Breslow, who recently agreed to a one-year, $2 million contract with the Red Sox, dived into free agency after Boston initially decided not to exercise the left-hander’s $4 million option. He dived in with both feet, making personal sales pitches to interested teams in order to explain his shaky 2014 season.
“In terms of the process, it was exciting, it was unsettling,” Breslow recently told WEEI.com’s Rob Bradford. “I feel like if I were coming off of my 2013 season, it probably would have been a much more opportunistic and exciting time. But the body of work I had over seven or eight years spoke to the capability of me as a pitcher.”
Breslow is coming off the worst season of his major league career. He posted a 5.96 ERA in 60 relief appearances spanning 54 1/3 innings, prompting the Red Sox to explore other avenues before ultimately circling back to the 34-year-old southpaw. Breslow expects to bounce back in 2015, though, largely because he’s fully healthy, as opposed to last season, when he was worn down following Boston’s World Series run.
“Last year, I started throwing after the New Year and felt like I never really caught up to where I would like to be — having gotten such a late start (and) not feeling so great when I picked up a ball,” Breslow told Bradford. “It was never like I picked up the ball, started throwing and never looked back. I hit some bumps along the way. But ever since I picked up a ball on Nov. 1, I’ve been able to build up arm strength, increase distance, intensity and volume every step of the way and feel really good.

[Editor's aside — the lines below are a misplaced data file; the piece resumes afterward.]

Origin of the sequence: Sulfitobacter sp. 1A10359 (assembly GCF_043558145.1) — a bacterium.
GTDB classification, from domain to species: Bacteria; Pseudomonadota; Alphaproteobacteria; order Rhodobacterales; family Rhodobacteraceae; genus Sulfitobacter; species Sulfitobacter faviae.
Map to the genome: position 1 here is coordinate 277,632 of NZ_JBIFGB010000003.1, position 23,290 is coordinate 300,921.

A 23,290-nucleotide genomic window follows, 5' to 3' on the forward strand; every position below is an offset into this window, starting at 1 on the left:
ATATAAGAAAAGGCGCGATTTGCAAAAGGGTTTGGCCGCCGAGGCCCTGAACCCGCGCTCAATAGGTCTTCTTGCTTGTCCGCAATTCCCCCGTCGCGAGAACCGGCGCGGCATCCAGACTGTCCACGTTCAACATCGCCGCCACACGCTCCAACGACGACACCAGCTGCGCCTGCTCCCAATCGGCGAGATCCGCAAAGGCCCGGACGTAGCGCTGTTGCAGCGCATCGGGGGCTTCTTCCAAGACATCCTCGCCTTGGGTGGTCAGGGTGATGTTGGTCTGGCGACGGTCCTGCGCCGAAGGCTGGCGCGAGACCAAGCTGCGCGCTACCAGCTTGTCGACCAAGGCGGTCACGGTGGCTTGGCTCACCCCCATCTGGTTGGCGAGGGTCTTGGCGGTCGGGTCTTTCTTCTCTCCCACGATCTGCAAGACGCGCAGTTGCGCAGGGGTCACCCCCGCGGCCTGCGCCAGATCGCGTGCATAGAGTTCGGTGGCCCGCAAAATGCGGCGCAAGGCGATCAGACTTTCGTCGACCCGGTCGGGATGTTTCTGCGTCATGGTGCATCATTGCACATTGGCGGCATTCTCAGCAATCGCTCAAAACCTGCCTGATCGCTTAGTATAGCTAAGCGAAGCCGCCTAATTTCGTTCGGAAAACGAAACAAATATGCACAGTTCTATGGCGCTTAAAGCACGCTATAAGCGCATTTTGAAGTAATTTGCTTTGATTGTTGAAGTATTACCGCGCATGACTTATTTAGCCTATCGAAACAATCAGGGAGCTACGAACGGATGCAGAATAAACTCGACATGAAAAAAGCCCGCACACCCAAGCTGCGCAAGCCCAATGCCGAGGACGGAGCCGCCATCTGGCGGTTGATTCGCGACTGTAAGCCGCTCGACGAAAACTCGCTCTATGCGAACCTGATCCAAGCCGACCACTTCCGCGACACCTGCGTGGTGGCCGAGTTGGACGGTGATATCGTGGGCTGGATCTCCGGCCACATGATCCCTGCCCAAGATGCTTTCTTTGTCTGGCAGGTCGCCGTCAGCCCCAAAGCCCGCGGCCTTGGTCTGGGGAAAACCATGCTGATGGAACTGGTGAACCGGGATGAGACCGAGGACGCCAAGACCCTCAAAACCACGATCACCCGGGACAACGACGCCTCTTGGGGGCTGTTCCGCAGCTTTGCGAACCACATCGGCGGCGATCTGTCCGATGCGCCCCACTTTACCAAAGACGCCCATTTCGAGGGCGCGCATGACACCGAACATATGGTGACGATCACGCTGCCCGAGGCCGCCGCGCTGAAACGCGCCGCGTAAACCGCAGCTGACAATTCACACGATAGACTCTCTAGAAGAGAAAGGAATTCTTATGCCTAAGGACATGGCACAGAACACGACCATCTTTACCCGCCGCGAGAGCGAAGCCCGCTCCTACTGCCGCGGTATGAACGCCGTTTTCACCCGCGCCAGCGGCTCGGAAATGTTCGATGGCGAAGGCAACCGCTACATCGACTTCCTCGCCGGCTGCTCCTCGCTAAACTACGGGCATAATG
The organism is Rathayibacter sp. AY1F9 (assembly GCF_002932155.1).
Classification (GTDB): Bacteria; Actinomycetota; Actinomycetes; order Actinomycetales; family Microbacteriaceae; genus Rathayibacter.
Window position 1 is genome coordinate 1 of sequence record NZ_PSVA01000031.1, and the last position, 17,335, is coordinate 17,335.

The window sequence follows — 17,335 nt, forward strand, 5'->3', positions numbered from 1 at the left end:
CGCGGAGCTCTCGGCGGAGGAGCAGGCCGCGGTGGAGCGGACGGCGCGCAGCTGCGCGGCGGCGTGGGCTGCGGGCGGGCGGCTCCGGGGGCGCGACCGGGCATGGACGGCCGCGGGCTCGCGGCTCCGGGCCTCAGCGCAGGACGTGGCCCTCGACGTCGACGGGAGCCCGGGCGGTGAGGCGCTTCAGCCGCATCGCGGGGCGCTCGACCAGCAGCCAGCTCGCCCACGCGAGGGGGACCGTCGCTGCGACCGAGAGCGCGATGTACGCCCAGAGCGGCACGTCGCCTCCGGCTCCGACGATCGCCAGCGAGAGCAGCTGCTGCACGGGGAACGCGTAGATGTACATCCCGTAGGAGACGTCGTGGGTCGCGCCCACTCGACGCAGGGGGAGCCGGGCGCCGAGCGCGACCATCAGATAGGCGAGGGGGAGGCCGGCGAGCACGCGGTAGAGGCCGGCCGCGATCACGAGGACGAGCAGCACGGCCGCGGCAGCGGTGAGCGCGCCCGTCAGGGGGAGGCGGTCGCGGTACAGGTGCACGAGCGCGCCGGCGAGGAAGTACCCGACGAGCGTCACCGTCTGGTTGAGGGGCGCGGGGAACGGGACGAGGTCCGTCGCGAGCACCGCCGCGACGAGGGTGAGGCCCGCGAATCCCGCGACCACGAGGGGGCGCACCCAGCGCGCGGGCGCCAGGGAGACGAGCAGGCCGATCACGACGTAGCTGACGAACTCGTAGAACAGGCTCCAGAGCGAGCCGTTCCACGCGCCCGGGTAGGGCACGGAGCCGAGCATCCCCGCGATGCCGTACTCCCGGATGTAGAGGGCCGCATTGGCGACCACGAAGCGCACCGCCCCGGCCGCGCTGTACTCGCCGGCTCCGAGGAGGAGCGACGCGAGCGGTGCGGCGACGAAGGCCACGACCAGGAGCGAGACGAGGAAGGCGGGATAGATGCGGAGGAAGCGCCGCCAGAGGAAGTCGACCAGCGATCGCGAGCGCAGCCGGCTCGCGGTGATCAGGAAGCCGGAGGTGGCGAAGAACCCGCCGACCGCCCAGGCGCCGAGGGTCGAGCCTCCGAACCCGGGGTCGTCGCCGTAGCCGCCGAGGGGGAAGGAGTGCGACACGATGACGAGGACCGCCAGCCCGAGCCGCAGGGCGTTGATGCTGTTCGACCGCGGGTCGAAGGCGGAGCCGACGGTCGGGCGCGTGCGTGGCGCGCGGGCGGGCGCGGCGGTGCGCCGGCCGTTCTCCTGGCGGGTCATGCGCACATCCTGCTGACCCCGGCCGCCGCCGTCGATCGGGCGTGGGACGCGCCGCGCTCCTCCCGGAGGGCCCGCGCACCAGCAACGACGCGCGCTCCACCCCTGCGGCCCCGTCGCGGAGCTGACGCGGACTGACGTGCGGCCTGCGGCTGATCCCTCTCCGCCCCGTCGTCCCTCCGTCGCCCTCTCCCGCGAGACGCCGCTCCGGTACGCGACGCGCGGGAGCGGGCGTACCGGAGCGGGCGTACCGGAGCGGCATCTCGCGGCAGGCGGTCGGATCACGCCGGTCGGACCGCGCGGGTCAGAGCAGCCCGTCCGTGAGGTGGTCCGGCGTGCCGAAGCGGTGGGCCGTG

“A part of my decision-making (in free agency) was influenced by feeling like I owed something to this organization based on how I left in 2014.”
Breslow’s free-agent journey featured a trip to San Diego, where the pitcher marketed himself to teams at the Major League Baseball winter meetings. He said he met with Red Sox general manager Ben Cherington toward the end of the 2014 season, but it was only after the lefty tested the open market that the sides realized there was a match.
Now, Breslow is prepared to silence his critics.
“Only a handful of guys go through their career without some season that is an outlier. But everyone will go through a career with one season being their worst,” Breslow told Bradford. “Now, the fact that mine came on the cusp of free agency, that’s not how you draw it up. Still, I think there were a number of teams that appreciated the big picture and the body work and that there were a number of things that went into the disappointment of my 2014 season and that I was very much motivated to change that.”
Breslow is a good pitcher who had a bad year. It hurt his wallet, but it didn’t damage his confidence.
Thumbnail photo via Kim Klement/USA TODAY Sports Images
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